Fort conservation case study malwa group

http://mawla.blogspot.com/

the group first posted on Wednesday, November 09, 2005
they seem to have a strong initiative started by
Dhiraj Jain and Dinesh Soni

Tuesday, November 22, 2005
Trek and cleanup at Tikona fort (10 volunteers)
Report about Tikona Cleanup Campaign
http://mawla.blogspot.com/2005/12/report-about-tikona-cleanup-campaign.html

Wednesday, May 31, 2006
Night trek and cleanup campaign at Lohagad

the last post was on Thursday, April 12, 2007
the group closed due to the members being involved in thier corporate lives ,studies.

What went wrong?

I feel the members did a good job. But as we live far from the actual site , promotion of locals and networking with them on a daily/weekly basis is a way to keep the work going on continously.

Succession planning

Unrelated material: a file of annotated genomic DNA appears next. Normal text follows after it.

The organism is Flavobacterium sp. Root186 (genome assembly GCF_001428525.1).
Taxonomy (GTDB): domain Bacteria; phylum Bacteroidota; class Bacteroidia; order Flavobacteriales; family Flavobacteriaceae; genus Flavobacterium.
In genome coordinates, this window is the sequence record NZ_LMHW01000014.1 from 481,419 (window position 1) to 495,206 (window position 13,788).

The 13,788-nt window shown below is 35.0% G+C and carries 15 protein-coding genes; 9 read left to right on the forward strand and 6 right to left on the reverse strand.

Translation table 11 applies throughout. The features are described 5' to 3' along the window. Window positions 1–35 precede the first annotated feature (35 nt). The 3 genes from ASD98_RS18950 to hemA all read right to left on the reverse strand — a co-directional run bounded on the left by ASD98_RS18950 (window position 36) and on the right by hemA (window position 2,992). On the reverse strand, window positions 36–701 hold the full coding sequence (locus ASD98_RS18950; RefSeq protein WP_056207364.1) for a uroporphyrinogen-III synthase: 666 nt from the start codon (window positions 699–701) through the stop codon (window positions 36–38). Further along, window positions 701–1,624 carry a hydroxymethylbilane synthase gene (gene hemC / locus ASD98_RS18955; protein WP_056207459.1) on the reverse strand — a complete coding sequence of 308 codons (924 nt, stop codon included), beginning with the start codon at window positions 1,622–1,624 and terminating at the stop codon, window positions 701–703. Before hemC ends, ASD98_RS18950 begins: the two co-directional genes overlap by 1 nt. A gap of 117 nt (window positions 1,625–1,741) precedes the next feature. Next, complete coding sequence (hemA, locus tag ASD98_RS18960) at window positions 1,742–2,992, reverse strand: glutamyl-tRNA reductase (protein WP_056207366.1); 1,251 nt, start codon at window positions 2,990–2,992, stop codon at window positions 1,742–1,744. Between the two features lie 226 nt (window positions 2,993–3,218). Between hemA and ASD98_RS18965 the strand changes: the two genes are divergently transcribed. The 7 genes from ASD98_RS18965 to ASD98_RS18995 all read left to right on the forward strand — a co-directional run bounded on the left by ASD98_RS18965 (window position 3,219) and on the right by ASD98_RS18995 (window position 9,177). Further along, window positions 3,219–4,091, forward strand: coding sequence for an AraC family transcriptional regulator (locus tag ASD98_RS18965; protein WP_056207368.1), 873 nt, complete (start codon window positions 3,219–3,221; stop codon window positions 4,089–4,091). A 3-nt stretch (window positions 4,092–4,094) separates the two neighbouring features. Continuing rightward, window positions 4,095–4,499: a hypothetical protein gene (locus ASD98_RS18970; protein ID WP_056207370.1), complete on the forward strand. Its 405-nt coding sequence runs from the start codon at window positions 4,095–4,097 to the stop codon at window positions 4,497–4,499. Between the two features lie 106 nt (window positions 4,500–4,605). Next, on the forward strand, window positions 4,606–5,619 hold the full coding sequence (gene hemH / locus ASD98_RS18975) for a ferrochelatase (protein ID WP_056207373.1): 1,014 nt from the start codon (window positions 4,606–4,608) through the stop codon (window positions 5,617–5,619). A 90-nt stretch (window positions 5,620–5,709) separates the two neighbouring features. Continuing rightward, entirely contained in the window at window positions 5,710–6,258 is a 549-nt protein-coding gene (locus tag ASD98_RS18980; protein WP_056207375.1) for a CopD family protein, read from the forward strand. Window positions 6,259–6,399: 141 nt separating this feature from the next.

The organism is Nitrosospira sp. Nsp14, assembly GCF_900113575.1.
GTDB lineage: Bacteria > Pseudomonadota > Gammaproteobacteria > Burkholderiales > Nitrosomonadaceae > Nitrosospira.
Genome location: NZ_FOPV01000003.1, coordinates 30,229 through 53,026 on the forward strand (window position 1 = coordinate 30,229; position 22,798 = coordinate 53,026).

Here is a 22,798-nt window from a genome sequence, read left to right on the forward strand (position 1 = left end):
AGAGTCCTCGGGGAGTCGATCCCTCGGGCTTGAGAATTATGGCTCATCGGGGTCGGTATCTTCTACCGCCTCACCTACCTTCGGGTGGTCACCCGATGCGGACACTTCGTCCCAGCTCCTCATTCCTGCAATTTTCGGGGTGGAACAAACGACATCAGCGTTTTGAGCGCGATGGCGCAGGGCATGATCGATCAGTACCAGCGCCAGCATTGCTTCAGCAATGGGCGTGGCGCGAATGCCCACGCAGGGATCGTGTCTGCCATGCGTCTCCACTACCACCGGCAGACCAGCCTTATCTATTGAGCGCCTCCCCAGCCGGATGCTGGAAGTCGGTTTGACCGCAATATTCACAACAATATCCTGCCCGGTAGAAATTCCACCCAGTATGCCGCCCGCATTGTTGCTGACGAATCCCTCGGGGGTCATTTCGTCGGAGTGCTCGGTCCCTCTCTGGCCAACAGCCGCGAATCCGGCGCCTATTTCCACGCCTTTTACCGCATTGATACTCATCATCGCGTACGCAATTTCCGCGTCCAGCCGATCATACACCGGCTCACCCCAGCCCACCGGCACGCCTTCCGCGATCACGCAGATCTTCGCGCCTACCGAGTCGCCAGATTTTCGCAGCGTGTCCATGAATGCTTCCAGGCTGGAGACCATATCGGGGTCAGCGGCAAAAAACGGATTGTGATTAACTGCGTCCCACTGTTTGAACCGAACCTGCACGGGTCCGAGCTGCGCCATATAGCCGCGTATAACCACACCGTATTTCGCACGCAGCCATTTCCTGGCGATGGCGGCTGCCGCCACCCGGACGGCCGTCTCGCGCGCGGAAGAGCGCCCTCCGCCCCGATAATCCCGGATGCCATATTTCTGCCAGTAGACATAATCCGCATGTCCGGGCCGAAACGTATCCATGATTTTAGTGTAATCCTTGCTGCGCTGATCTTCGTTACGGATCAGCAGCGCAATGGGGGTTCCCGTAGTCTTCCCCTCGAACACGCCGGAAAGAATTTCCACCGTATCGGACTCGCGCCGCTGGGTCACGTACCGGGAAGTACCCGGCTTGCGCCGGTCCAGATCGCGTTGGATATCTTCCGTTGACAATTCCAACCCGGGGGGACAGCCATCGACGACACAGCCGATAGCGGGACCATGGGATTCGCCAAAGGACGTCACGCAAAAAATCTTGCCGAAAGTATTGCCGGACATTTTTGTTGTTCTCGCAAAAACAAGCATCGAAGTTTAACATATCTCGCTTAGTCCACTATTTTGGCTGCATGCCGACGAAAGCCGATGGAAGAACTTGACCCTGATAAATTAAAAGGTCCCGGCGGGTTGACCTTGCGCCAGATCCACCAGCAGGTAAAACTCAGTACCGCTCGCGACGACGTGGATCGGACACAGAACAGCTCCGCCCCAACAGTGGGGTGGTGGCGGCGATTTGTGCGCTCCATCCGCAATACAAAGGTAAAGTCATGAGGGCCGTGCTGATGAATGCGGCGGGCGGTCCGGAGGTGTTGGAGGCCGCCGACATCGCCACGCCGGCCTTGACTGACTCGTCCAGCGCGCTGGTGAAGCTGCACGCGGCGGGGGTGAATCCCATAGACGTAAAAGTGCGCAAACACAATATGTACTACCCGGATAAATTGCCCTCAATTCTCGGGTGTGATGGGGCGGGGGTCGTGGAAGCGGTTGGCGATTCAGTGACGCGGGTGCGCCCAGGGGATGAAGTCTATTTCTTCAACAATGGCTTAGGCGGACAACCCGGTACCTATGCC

From the member perspective, lack of succession means lack of stability which inevitably leads to a lack of long term security for them. The obvious and logical next step for those members are to actively be keeping their eyes open for new opportunities as they become available.

Many orgs define “succession” as the grooming of a small number of replacements for key members , typically with one replacement per position

Now this would mean involving schools,colleges (young kids are the future ,and getting them involved would show which of these kids would have a potention to be self motivated to drive the project further in the future)

In a nutshell, succession management is the development of a pool of talent with the skills, attributes, and experiences to fill specific, often high-level positions. Organizations start with a thorough assessment and planning process to forecast business and leadership needs of the future. In this way, they identify the type of talent they will need for the organization of tomorrow.
http://www.charityvillage.com/cv/research/rhr12.html
http://managementhelp.org/staffing/planning/sccs_pln/sccs_pln.htm
http://en.wikipedia.org/wiki/Succession_planning

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